Utah, whose name comes from the word Ute (meaning “people of the mountains” in an indigenous language), has a long and fascinating history, dating back to the pre-Columbian Pueblo, Utes, and Navajo people, then for a time as a part of the Spanish and Mexican empires, then as a destination for Mormon settlers, and finally as an official American state in 1896. While much of the land is quite hilly and arid, Utah still furnishes quite a lot of ecological and geographic diversity. Its borders encompass dry deserts, deep canyons, massive pine forests, vast wetlands, and towering mountains. Read on to learn more about the animals in Utah.
Utah is comprised of three main geographical regions: the Rocky Mountains (which cut through the northeast border near Idaho and Wyoming), the Great Basin along the border with Nevada and Arizona, and the Colorado Plateau near the eastern border with Colorado. The Great Salt Lake, located in the north, is the largest saltwater lake in the entire Western Hemisphere and perhaps the most interesting geographical feature in the entire state; it’s actually the remnant of a more ancient lake called Bonneville. But the state ecology is diverse enough to accommodate many different kinds of wildlife.
The Official Animal of Utah
The state of Utah is represented by four distinctive animals. The official state insect is the honey bee, which synergizes well with the state emblem, the beehive, to signify the early state industry. The official state fish is the Bonneville cutthroat trout, an important source of food for early pioneers and Native Americans. The official state bird is the California gull, which has its own monument in Salt Lake City because it helped to consume crickets, which were destroying the crops of the early settlers.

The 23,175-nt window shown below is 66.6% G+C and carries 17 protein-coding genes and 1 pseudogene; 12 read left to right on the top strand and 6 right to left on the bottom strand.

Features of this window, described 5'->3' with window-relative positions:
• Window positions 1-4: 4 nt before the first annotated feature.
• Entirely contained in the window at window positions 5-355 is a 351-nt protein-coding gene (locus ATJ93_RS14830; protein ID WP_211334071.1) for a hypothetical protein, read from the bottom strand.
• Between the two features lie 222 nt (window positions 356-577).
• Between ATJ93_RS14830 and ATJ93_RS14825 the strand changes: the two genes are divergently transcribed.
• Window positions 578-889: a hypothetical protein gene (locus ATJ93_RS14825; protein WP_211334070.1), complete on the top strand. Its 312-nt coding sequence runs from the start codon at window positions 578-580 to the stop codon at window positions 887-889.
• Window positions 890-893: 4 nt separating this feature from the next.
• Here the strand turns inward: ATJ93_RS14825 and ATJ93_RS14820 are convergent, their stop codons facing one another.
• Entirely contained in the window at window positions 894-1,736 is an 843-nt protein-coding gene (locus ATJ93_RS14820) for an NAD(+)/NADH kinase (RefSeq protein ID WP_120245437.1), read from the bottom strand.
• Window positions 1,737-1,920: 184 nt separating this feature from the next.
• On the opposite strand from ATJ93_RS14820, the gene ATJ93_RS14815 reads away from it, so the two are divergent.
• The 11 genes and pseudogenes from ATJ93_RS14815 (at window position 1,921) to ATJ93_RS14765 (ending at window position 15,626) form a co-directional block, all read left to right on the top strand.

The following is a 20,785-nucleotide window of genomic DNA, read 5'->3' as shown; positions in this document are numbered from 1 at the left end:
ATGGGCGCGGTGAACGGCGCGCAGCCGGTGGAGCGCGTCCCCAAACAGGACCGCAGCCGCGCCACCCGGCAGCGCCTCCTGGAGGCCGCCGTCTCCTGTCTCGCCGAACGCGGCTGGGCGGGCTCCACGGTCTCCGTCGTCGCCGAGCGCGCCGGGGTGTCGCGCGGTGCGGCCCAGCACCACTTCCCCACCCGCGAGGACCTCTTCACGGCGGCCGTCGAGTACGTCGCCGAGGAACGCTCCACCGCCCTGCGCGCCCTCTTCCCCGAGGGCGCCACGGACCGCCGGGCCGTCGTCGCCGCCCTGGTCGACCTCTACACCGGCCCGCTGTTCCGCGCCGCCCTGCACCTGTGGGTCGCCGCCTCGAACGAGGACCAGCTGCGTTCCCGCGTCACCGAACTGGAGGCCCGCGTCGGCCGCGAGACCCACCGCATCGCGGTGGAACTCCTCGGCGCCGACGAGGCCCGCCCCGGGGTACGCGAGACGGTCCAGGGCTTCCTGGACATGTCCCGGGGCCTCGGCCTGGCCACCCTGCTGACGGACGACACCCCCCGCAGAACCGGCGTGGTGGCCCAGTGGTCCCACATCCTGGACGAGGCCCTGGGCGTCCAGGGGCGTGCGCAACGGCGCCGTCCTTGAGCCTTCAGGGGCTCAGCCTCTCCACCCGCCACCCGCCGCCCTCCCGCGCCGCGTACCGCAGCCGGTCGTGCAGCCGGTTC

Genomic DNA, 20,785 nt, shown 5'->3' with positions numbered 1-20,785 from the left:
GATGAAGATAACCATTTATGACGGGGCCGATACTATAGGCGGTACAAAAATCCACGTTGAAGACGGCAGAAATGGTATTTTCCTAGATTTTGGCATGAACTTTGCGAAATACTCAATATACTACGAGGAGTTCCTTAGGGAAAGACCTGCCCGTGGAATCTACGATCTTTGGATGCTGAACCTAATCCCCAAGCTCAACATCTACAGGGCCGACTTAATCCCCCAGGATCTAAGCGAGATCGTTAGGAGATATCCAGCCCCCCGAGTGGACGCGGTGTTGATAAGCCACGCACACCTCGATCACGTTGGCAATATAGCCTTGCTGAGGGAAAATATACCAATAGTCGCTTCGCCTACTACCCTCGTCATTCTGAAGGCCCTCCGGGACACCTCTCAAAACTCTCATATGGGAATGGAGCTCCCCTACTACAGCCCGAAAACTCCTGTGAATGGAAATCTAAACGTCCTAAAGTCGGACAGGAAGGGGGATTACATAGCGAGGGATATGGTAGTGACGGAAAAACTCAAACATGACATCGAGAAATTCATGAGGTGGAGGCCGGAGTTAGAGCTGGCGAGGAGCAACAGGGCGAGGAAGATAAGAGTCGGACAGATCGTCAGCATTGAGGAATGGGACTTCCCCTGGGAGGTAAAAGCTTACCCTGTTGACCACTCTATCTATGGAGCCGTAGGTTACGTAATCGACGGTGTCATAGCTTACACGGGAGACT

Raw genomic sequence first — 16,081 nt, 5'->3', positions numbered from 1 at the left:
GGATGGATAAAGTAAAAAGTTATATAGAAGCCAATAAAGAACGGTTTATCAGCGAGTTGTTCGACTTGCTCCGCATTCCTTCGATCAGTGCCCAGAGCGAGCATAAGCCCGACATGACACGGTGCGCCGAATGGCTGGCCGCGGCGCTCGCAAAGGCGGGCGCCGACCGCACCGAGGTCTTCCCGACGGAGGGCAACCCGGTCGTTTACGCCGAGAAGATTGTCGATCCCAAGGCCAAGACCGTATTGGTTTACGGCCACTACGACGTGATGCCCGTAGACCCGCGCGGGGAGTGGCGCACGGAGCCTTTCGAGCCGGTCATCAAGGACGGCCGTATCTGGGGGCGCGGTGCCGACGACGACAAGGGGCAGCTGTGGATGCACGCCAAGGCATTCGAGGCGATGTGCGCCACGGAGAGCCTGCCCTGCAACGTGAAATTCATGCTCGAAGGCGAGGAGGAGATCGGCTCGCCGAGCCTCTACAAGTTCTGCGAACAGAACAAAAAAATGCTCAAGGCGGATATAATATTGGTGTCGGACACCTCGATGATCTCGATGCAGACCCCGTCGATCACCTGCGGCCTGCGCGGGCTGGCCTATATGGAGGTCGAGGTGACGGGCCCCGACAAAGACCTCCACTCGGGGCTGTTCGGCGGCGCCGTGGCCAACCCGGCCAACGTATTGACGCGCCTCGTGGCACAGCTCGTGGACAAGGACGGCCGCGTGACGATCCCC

The official state animal of Utah is the Rocky Mountain elk, a subspecies of the elk, which has provided people with meat and leather for many centuries. The elk was once found across most of the state, but it’s now mostly restricted to the mountains.
Where to Find the Top Wild Animals in Utah
Some of the most interesting wildlife in the entire state can be found in the five national parks (representing more than almost any other state in the country) and dozens more state parks and refuges. These state and national parks will cover just about every major geographical area in Utah.
Zion National Park, located near the southwestern town of Springdale, encompasses 229 square miles of strange natural sandstone formations in Zion Canyon. Visitors can find cougars, bobcats, badgers, bighorn sheep, ring-tailed cats, rodents, and deer. A successful breeding program for the condor, one of the rarest birds in the country, is also present nearby. If you are interested in the arid ecology of Zion Canyon, then you may also want to check out the Canyonlands and Bryce Canyon National Parks, both of them also located in southern Utah.